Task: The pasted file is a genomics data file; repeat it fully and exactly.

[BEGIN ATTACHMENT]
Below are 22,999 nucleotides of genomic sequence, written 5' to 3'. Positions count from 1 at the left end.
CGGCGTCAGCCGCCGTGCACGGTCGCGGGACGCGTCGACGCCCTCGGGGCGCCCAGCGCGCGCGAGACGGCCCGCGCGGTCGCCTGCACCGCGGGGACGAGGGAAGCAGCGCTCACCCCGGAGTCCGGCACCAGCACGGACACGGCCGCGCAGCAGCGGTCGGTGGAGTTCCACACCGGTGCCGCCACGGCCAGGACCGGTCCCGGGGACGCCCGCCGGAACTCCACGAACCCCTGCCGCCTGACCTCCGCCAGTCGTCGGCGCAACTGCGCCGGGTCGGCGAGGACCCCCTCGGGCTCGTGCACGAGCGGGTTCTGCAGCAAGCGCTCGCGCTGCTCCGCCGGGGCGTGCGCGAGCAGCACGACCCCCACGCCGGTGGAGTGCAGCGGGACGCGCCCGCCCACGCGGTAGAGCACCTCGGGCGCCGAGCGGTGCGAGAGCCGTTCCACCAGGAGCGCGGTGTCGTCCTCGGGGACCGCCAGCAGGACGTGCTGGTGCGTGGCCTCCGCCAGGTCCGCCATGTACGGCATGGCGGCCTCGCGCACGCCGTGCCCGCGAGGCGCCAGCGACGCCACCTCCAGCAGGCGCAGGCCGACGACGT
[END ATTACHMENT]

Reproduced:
Below are 22,999 nucleotides of genomic sequence, written 5' to 3'. Positions count from 1 at the left end.
CGGCGTCAGCCGCCGTGCACGGTCGCGGGACGCGTCGACGCCCTCGGGGCGCCCAGCGCGCGCGAGACGGCCCGCGCGGTCGCCTGCACCGCGGGGACGAGGGAAGCAGCGCTCACCCCGGAGTCCGGCACCAGCACGGACACGGCCGCGCAGCAGCGGTCGGTGGAGTTCCACACCGGTGCCGCCACGGCCAGGACCGGTCCCGGGGACGCCCGCCGGAACTCCACGAACCCCTGCCGCCTGACCTCCGCCAGTCGTCGGCGCAACTGCGCCGGGTCGGCGAGGACCCCCTCGGGCTCGTGCACGAGCGGGTTCTGCAGCAAGCGCTCGCGCTGCTCCGCCGGGGCGTGCGCGAGCAGCACGACCCCCACGCCGGTGGAGTGCAGCGGGACGCGCCCGCCCACGCGGTAGAGCACCTCGGGCGCCGAGCGGTGCGAGAGCCGTTCCACCAGGAGCGCGGTGTCGTCCTCGGGGACCGCCAGCAGGACGTGCTGGTGCGTGGCCTCCGCCAGGTCCGCCATGTACGGCATGGCGGCCTCGCGCACGCCGTGCCCGCGAGGCGCCAGCGACGCCACCTCCAGCAGGCGCAGGCCGACGACGT